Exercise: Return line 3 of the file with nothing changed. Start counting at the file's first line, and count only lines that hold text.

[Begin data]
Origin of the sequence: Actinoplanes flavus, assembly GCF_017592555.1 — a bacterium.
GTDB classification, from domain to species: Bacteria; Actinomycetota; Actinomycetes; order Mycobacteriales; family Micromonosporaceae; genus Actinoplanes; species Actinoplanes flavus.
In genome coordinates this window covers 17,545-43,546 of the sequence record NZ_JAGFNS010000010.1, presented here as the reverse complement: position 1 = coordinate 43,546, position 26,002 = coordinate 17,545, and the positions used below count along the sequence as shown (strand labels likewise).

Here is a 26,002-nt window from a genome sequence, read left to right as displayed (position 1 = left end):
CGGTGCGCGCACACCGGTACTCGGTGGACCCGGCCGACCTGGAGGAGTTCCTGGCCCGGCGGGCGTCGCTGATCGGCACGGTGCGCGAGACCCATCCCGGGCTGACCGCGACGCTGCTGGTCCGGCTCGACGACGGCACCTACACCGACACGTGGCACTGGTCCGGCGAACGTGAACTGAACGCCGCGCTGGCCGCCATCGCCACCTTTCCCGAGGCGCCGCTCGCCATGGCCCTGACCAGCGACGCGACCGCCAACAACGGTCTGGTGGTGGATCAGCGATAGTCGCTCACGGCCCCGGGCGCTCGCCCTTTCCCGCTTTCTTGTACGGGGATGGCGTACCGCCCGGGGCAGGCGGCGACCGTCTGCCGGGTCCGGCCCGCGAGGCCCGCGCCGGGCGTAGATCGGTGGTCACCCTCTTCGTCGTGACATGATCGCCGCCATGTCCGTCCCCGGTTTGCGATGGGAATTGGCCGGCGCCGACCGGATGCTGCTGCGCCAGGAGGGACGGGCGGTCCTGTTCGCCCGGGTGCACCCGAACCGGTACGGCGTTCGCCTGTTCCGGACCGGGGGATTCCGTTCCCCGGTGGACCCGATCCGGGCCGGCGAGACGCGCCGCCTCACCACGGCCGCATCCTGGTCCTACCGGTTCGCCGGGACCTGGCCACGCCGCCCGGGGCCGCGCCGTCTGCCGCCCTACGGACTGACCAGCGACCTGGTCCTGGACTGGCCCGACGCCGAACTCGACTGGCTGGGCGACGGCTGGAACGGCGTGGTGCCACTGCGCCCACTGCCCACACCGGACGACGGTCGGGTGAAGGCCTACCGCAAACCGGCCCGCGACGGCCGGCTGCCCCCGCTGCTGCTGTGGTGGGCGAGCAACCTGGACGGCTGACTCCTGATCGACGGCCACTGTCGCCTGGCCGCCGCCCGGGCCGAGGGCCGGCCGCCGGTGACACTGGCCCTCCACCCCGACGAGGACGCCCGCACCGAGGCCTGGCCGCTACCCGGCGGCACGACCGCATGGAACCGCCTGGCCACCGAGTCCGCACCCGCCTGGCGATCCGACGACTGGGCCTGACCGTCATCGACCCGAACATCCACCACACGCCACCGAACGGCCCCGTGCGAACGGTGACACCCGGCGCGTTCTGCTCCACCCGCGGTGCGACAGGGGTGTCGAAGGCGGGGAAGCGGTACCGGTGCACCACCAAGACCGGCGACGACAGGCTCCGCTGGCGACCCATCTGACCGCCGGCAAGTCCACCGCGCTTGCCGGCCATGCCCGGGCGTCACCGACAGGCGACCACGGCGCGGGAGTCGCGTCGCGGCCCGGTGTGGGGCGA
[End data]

In genome coordinates this window covers 17,545-43,546 of the sequence record NZ_JAGFNS010000010.1, presented here as the reverse complement: position 1 = coordinate 43,546, position 26,002 = coordinate 17,545, and the positions used below count along the sequence as shown (strand labels likewise).